Spanberger’s bills and resolutions had 374 cosponsors in the 116th Congress. Securing cosponsors is an important part of getting support for a bill, although having more cosponsors does not always mean a bill will get a vote. View Bills »

Compare to all Virginia Delegation (55th percentile); House Freshmen (80th percentile); House Democrats (40th percentile); All Representatives (62nd percentile).


 

Ranked the 21st top leader compared to House Freshmen

Our unique leadership analysis looks at who is cosponsoring whose bills. A higher score shows a greater ability to get cosponsors on bills.

For more, see our methodology. Note that because on this page only legislative activity in the 116th Congress is considered, the leadership score here may differ from Spanberger’s score elsewhere on GovTrack.

Compare to all Virginia Delegation (55th percentile); House Freshmen (78th percentile); House Democrats (37th percentile); All Representatives (60th percentile).


 

Was 34th most present in votes compared to All Representatives (tied with 10 others)

Spanberger missed 0.3% of votes (3 of 954 votes) in the 116th Congress. View Spanberger’s Profile »

Compare to all Virginia Delegation (9th percentile); House Freshmen (19th percentile); All Representatives (8th percentile).

The Speaker of the House, per current House rules, is not required to vote in “ordinary legislative proceedings” and is never recorded as missing a vote, and may not be included in the comparison with other representatives if not voting. The delegates from the five island territories and the District of Columbia are not eligible to vote in most roll call votes and so may not appear here if not elligible for any vote during the time period of these statistics.


 

Got their bills out of committee the 59th least often compared to House Democrats (tied with 31 others)

Most bills and resolutions languish in committee without any action. Spanberger introduced 3 bills in the 116th Congress that got past committee and to the floor for consideration.

Those bills were: H.R. 2115: Public Disclosure of Drug Discounts …; H.R. 2881: Secure 5G and Beyond Act …; H.R. 4975: To designate the facility of …

Compare to all Virginia Delegation (27th percentile); House Freshmen (52nd percentile); House Democrats (24th percentile); All Representatives (47th percentile).


 

Laws Enacted

Spanberger introduced 2 bills that became law, including via incorporation into other measures, in the 116th Congress. Keep in mind that it takes a law to repeal a law. Very few bills ever become law. View Enacted Bills »

Those bills were: H.R. 2881: Secure 5G and Beyond Act …; H.R. 4975: To designate the facility of …

Compare to all Virginia Delegation (45th percentile); House Freshmen (71st percentile); House Democrats (57th percentile); All Representatives (67th percentile).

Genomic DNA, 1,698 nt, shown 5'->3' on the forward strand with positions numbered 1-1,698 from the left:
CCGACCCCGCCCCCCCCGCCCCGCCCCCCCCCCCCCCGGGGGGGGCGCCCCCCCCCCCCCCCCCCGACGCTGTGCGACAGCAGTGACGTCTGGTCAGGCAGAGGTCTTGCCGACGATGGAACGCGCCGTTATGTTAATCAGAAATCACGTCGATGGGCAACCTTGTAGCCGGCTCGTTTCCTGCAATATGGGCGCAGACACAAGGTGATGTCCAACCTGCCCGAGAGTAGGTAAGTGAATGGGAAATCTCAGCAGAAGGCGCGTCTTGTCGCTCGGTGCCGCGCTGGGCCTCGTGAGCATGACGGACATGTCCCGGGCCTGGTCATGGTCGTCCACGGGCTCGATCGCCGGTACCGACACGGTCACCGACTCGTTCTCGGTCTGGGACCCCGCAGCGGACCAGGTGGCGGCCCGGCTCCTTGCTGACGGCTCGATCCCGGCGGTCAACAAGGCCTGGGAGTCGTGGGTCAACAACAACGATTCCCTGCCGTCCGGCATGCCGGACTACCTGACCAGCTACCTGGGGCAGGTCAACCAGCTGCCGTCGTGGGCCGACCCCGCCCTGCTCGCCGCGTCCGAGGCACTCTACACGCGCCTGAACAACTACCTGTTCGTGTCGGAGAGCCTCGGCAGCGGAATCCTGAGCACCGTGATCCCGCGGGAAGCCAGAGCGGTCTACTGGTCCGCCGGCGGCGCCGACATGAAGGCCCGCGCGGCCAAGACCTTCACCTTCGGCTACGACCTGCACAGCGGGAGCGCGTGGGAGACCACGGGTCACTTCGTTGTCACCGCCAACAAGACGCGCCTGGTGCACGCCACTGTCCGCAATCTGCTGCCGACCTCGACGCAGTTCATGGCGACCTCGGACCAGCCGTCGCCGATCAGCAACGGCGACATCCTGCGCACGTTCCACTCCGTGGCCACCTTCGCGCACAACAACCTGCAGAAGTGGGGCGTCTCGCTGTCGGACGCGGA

The legislator must be the primary sponsor of the bill or joint resolution that was enacted or the primary sponsor of a bill or joint resolution for which at least about one third of its text was incorporated into another bill or joint resolution that was enacted as law, as determined by an automated analysis. While a legislator may lay claim to authoring other bills that became law, these cases are difficult for us to track quantitatively. We also exclude bills where the sponsor’s original intent is not in the final bill.


 

Bills Introduced

Spanberger introduced 27 bills and resolutions in the 116th Congress. View Bills »

Compare to all Virginia Delegation (45th percentile); House Freshmen (68th percentile); House Democrats (45th percentile); All Representatives (64th percentile).


 

Committee Positions

Spanberger held a leadership position on 0 committees and 1 subcommittee, as either a chair (majority party) or ranking member (minority party), at the end of the session. View Spanberger’s Profile »

Compare to all Virginia Delegation (55th percentile); House Freshmen (68th percentile); House Democrats (40th percentile); All Representatives (42nd percentile).


Additional Notes

Leadership/Ideology: The leadership and ideology scores are not displayed for Members of Congress who introduced fewer than 10 bills, or, for ideology, for Members of Congress that have a low leadership score, as there is usually not enough data in these cases to compute reliable leadership and ideology statistics.

Missing Bills: We exclude bills from some statistics where the sponsor’s original intent is not in the final bill because the bill’s text was replaced in whole with unrelated provisions (i.e. it became a vehicle for passage of unrelated provisions).

Ranking Members (RkMembs): The chair of a committee is always selected from the political party that holds the most seats in the chamber, called the “majority party”. The “ranking member” (sometimes “RkMembs”) is the title given to the senior-most member of the committee not in the majority party.

Freshmen/Sophomores: Freshmen and sophomores are Members of Congress whose first term (in the same chamber at the end of the 116th Congress) was the 116th Congress (freshmen) or 115th (sophomores). Members of Congress who took office within the last few months of a Congress are considered freshmen in the next Congress as well.